My uncle, Gof, lived with my family in Chicago for a couple of years. He was tall, fit and walked with a hop to his step. I was glad he lived with us.
He was not one of those adults who asked kids, “What do you want to do when you grow up?” He played classical music at concert pitch, which rattled the whole house. He took bacon from the frying pan right after it had been put in. I thought that was raw. Yuck.
Gof was an idealist. He had been part of the Abraham Lincoln brigade that fought in the Spanish Civil War.
My mother hated garlic. My uncle would hide garlic in the back pantry. Mother’s sensitive nose led straight to it. Sheepishly, Gof would fess up when the smelly item was found.
When my parents had parties, Gof would evaporate into his room.
Mother would never permit politics to be discussed with Gof. He belonged to the Communist party. It was known in the family but never discussed. My father was a conservative Republican. My other uncle, Jack, was a liberal Democrat. Occasionally when mother was not present, lively political debate would take place. I liked that.
One Sunday, Gof brought a woman, Joan Place, to the house. She was tall, thin, had large brown eyes, long sharp nose and dark brown hair. Her eyes danced as she talked. Her arms were continuously gesturing as she pulled us in to her stories. Joan was quite a contrast to my quiet, secretive uncle. I liked her a lot.
Gof would bring Joan over every Sunday. He smiled whenever she was there. He just kept looking at her and smiling. Not all the way he was when she wasn’t there.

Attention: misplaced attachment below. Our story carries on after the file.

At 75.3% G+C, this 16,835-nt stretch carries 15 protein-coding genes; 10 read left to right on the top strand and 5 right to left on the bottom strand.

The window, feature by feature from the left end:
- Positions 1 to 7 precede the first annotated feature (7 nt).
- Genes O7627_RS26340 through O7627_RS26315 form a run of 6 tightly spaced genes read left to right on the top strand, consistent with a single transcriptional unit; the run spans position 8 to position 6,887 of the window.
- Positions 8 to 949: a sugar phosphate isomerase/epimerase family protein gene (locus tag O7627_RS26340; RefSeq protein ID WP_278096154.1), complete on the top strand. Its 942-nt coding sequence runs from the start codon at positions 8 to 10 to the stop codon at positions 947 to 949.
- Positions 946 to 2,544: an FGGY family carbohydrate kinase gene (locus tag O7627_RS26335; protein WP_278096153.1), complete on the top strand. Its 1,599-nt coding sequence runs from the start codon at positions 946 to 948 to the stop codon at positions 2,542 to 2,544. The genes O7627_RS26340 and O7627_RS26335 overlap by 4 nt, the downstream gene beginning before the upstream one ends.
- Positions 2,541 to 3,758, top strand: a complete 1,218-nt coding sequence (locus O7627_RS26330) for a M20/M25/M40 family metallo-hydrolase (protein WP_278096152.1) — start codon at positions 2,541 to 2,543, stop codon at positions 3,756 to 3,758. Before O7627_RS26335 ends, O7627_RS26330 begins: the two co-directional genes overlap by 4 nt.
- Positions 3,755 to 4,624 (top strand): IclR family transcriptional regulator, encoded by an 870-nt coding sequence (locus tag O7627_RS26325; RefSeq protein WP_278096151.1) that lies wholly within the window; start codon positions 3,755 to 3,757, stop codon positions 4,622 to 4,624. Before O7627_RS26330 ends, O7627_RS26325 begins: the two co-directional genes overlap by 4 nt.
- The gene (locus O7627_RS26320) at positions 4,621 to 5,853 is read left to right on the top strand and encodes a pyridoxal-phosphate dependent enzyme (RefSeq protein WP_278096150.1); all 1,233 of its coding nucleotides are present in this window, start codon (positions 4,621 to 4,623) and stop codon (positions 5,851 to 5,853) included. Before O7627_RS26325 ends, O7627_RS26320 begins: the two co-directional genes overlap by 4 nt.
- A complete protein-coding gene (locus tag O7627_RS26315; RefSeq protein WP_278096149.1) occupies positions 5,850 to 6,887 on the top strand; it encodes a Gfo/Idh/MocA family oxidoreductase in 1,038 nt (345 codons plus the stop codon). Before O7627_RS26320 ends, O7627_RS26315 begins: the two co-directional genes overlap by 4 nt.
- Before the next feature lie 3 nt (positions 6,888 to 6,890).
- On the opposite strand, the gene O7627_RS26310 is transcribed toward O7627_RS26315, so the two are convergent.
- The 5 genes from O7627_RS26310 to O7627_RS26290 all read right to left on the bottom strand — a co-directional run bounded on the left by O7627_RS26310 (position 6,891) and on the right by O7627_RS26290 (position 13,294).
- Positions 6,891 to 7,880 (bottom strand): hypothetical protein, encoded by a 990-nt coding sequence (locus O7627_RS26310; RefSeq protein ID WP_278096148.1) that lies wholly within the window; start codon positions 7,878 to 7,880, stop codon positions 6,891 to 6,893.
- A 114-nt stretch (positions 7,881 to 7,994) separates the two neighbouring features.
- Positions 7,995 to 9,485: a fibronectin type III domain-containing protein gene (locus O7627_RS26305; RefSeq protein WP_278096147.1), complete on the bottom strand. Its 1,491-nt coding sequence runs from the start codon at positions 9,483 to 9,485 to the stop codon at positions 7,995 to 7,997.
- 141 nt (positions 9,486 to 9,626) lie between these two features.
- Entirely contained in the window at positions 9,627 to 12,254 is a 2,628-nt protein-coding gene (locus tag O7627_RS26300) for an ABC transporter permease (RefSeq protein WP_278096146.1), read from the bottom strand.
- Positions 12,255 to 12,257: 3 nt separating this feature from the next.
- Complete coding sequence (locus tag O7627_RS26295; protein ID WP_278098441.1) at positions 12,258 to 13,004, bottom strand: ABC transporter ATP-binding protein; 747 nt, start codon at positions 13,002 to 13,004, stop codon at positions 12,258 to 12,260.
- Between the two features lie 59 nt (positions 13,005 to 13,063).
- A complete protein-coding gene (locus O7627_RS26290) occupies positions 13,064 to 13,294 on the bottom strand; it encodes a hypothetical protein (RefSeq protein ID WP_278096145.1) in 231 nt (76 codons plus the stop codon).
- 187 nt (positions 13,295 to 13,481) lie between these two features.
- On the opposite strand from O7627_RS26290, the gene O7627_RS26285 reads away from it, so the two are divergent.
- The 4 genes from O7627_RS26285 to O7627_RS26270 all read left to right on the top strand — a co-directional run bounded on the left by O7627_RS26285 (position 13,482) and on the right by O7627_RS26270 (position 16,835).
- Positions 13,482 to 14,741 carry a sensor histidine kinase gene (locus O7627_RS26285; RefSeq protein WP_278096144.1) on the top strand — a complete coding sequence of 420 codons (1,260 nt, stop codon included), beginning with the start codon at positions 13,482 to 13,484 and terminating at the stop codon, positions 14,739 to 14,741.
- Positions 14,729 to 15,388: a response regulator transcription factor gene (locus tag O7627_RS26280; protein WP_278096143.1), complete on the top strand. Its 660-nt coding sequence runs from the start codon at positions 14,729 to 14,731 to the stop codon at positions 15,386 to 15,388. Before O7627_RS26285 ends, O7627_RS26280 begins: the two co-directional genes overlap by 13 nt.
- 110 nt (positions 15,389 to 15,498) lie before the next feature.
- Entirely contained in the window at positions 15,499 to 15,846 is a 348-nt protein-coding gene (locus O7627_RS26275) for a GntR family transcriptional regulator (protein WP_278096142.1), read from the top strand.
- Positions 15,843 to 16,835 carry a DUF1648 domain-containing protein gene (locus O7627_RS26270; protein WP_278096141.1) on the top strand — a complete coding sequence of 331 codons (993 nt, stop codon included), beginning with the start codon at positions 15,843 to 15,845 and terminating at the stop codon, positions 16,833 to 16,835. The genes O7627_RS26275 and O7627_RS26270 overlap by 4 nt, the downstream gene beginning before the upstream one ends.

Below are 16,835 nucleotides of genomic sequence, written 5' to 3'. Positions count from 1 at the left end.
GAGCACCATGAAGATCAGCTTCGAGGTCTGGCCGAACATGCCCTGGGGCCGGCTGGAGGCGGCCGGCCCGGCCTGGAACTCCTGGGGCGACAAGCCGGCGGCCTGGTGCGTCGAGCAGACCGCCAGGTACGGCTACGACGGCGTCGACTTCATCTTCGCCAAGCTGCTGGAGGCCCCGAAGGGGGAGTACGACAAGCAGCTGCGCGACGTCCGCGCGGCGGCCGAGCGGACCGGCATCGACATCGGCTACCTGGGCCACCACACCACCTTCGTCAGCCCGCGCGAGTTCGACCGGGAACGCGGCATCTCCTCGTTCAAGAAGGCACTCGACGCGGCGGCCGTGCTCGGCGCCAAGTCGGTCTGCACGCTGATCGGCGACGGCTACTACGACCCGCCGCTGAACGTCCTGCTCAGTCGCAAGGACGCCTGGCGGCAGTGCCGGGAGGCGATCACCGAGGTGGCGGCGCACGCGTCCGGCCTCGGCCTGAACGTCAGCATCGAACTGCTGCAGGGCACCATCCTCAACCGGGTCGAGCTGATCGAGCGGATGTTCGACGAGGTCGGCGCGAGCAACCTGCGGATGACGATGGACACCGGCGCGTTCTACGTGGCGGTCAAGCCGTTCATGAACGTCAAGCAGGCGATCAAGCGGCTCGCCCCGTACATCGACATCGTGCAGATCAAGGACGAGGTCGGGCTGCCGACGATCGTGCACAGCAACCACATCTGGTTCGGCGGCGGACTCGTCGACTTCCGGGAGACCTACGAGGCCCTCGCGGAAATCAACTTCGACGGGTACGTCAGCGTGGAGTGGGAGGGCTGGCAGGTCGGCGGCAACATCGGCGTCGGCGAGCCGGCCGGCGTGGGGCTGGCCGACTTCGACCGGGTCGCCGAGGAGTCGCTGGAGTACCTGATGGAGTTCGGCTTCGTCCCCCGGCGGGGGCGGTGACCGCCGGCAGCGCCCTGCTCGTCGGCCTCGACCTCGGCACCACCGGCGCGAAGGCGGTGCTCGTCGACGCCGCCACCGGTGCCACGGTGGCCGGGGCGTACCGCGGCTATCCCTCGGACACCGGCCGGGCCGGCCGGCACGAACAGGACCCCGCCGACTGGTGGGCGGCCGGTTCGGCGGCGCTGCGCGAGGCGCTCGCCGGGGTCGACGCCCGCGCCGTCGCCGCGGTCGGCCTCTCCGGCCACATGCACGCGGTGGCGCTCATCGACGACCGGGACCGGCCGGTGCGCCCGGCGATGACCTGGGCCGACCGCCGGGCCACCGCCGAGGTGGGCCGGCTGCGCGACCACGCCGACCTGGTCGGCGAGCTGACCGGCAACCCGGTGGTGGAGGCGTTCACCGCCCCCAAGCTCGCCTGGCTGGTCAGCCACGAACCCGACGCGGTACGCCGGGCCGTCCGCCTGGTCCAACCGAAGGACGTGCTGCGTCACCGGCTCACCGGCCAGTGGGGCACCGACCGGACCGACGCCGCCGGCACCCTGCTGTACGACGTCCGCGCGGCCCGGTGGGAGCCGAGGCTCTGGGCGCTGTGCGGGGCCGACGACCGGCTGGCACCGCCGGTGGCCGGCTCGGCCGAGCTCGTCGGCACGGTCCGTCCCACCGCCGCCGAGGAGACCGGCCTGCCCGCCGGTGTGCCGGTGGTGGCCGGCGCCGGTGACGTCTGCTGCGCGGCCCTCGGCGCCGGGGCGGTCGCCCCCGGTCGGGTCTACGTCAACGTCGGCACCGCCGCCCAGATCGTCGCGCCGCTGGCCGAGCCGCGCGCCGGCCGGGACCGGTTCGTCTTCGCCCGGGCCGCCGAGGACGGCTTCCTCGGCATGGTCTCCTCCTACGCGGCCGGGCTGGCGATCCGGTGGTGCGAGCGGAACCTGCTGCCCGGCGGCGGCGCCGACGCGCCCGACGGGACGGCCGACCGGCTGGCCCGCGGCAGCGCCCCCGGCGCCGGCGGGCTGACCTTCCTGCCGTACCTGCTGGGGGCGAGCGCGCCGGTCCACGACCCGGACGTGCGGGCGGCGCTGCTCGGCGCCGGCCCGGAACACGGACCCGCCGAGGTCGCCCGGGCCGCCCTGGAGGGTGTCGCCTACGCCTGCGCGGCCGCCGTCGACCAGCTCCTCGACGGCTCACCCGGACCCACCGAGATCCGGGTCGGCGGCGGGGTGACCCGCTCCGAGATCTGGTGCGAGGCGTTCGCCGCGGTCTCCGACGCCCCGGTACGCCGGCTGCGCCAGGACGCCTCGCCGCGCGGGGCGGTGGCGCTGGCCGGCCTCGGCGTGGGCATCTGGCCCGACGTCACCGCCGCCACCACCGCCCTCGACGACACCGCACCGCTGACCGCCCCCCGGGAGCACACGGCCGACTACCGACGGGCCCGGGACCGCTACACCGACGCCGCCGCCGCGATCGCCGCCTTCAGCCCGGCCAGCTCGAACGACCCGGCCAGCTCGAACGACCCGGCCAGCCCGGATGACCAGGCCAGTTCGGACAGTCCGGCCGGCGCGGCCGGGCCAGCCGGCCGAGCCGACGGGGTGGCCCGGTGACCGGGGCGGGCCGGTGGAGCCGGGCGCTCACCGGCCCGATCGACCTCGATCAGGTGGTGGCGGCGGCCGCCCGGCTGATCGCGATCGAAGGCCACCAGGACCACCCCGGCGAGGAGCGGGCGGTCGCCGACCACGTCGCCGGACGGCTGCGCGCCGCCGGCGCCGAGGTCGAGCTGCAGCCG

The classical music at concert pitch stopped. Gof moved out. I thought it probably was to be with Joan, although it was never specifically explained.
After that Gof would come over to our house every Sunday to work on his Volkswagen. From the tall dining room windows I could see him under the car. He seemed to ride a sled to go under the car. He worked on it for hours.
Joan was in the house with the rest of the family. She loved to pick up my little sister and dance around thru the living room, dining room, music room and entry hall. She seemed to give an extra spin in front of all the fireplaces. Kathy loved it. I was too big at ten years old to be picked up. My brother, who was seven, disappeared whenever Joan arrived.
Laundry was one of the things I helped with at home. While Joan washed the clothes, I was close by and fascinated. I loved this magical woman who often danced into the room. She used her arms as magic wands to pull people close to her. When her dance was over, she graciously swooped her long danglely arms to the floor in a magnificent bow.
As I stood on a stool and stretched to put the clothes on the line, Joan said, “The idea of Communism is from each according to his ability, to each according to his need.” She explained they gave a lot of money to the Communist party. That was why they lived in a small apartment. She said, “I don’t mind as long as we are helping the workers. If only everyone who could help would, the world would be a better place.”
Everyone in the family seemed happy that Gof and Joan were to be married. I was the flower girl at their wedding.
Soon after Gof and Joan were married, they moved to Beulah, Colorado, the small town where my grandmother lived.